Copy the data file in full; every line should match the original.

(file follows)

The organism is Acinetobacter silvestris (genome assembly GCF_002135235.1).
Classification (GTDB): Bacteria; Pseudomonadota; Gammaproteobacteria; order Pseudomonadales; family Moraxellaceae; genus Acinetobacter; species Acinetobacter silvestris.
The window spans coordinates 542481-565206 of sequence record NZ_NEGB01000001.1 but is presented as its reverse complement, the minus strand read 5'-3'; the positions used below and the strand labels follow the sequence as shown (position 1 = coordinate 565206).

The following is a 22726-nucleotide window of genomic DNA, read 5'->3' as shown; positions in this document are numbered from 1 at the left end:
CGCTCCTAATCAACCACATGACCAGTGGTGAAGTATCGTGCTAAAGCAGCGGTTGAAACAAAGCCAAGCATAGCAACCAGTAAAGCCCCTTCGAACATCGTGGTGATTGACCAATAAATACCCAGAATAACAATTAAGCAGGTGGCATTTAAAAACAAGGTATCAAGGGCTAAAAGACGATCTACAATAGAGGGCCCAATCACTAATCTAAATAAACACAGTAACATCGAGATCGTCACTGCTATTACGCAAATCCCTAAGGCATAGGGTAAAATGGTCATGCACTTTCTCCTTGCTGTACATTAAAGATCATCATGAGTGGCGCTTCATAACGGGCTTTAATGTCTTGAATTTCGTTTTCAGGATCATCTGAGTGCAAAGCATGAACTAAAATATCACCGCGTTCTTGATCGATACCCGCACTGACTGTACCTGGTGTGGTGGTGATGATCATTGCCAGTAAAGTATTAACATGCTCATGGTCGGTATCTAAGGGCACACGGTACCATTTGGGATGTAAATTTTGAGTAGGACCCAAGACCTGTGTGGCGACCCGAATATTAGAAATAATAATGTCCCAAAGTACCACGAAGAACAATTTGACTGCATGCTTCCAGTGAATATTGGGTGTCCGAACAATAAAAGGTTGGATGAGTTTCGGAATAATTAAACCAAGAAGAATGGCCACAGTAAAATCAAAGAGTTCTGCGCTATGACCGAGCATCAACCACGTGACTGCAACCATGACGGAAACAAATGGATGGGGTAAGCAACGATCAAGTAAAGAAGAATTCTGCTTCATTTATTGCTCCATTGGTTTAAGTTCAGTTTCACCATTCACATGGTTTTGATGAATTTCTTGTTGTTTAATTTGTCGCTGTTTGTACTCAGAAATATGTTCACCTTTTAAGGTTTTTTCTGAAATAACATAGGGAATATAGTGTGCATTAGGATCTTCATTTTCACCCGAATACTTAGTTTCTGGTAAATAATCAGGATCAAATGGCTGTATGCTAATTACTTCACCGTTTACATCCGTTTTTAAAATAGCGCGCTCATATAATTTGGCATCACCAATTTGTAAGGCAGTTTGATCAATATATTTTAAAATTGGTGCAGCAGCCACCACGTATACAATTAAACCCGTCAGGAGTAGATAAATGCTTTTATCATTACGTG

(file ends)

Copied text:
The organism is Acinetobacter silvestris (genome assembly GCF_002135235.1).
Classification (GTDB): Bacteria; Pseudomonadota; Gammaproteobacteria; order Pseudomonadales; family Moraxellaceae; genus Acinetobacter; species Acinetobacter silvestris.
The window spans coordinates 542481-565206 of sequence record NZ_NEGB01000001.1 but is presented as its reverse complement, the minus strand read 5'-3'; the positions used below and the strand labels follow the sequence as shown (position 1 = coordinate 565206).

The following is a 22726-nucleotide window of genomic DNA, read 5'->3' as shown; positions in this document are numbered from 1 at the left end:
CGCTCCTAATCAACCACATGACCAGTGGTGAAGTATCGTGCTAAAGCAGCGGTTGAAACAAAGCCAAGCATAGCAACCAGTAAAGCCCCTTCGAACATCGTGGTGATTGACCAATAAATACCCAGAATAACAATTAAGCAGGTGGCATTTAAAAACAAGGTATCAAGGGCTAAAAGACGATCTACAATAGAGGGCCCAATCACTAATCTAAATAAACACAGTAACATCGAGATCGTCACTGCTATTACGCAAATCCCTAAGGCATAGGGTAAAATGGTCATGCACTTTCTCCTTGCTGTACATTAAAGATCATCATGAGTGGCGCTTCATAACGGGCTTTAATGTCTTGAATTTCGTTTTCAGGATCATCTGAGTGCAAAGCATGAACTAAAATATCACCGCGTTCTTGATCGATACCCGCACTGACTGTACCTGGTGTGGTGGTGATGATCATTGCCAGTAAAGTATTAACATGCTCATGGTCGGTATCTAAGGGCACACGGTACCATTTGGGATGTAAATTTTGAGTAGGACCCAAGACCTGTGTGGCGACCCGAATATTAGAAATAATAATGTCCCAAAGTACCACGAAGAACAATTTGACTGCATGCTTCCAGTGAATATTGGGTGTCCGAACAATAAAAGGTTGGATGAGTTTCGGAATAATTAAACCAAGAAGAATGGCCACAGTAAAATCAAAGAGTTCTGCGCTATGACCGAGCATCAACCACGTGACTGCAACCATGACGGAAACAAATGGATGGGGTAAGCAACGATCAAGTAAAGAAGAATTCTGCTTCATTTATTGCTCCATTGGTTTAAGTTCAGTTTCACCATTCACATGGTTTTGATGAATTTCTTGTTGTTTAATTTGTCGCTGTTTGTACTCAGAAATATGTTCACCTTTTAAGGTTTTTTCTGAAATAACATAGGGAATATAGTGTGCATTAGGATCTTCATTTTCACCCGAATACTTAGTTTCTGGTAAATAATCAGGATCAAATGGCTGTATGCTAATTACTTCACCGTTTACATCCGTTTTTAAAATAGCGCGCTCATATAATTTGGCATCACCAATTTGTAAGGCAGTTTGATCAATATATTTTAAAATTGGTGCAGCAGCCACCACGTATACAATTAAACCCGTCAGGAGTAGATAAATGCTTTTATCATTACGTG